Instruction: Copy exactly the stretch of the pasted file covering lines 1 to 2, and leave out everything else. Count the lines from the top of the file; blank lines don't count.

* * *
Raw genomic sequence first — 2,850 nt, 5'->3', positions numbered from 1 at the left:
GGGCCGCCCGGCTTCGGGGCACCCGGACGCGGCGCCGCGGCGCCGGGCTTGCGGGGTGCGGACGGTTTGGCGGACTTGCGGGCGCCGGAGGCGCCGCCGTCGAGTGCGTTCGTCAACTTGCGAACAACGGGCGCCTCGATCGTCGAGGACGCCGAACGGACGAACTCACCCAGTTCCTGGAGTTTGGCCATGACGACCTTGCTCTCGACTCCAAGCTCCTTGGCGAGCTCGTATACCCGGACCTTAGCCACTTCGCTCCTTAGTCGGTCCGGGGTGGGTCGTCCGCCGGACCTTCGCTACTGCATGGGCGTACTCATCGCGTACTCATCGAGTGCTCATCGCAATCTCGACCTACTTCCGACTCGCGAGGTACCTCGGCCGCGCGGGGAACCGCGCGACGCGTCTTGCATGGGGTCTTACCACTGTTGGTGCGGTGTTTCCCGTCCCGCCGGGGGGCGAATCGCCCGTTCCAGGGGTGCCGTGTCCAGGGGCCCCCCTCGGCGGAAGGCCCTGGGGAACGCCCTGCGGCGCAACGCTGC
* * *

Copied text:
Raw genomic sequence first — 2,850 nt, 5'->3', positions numbered from 1 at the left:
GGGCCGCCCGGCTTCGGGGCACCCGGACGCGGCGCCGCGGCGCCGGGCTTGCGGGGTGCGGACGGTTTGGCGGACTTGCGGGCGCCGGAGGCGCCGCCGTCGAGTGCGTTCGTCAACTTGCGAACAACGGGCGCCTCGATCGTCGAGGACGCCGAACGGACGAACTCACCCAGTTCCTGGAGTTTGGCCATGACGACCTTGCTCTCGACTCCAAGCTCCTTGGCGAGCTCGTATACCCGGACCTTAGCCACTTCGCTCCTTAGTCGGTCCGGGGTGGGTCGTCCGCCGGACCTTCGCTACTGCATGGGCGTACTCATCGCGTACTCATCGAGTGCTCATCGCAATCTCGACCTACTTCCGACTCGCGAGGTACCTCGGCCGCGCGGGGAACCGCGCGACGCGTCTTGCATGGGGTCTTACCACTGTTGGTGCGGTGTTTCCCGTCCCGCCGGGGGGCGAATCGCCCGTTCCAGGGGTGCCGTGTCCAGGGGCCCCCCTCGGCGGAAGGCCCTGGGGAACGCCCTGCGGCGCAACGCTGC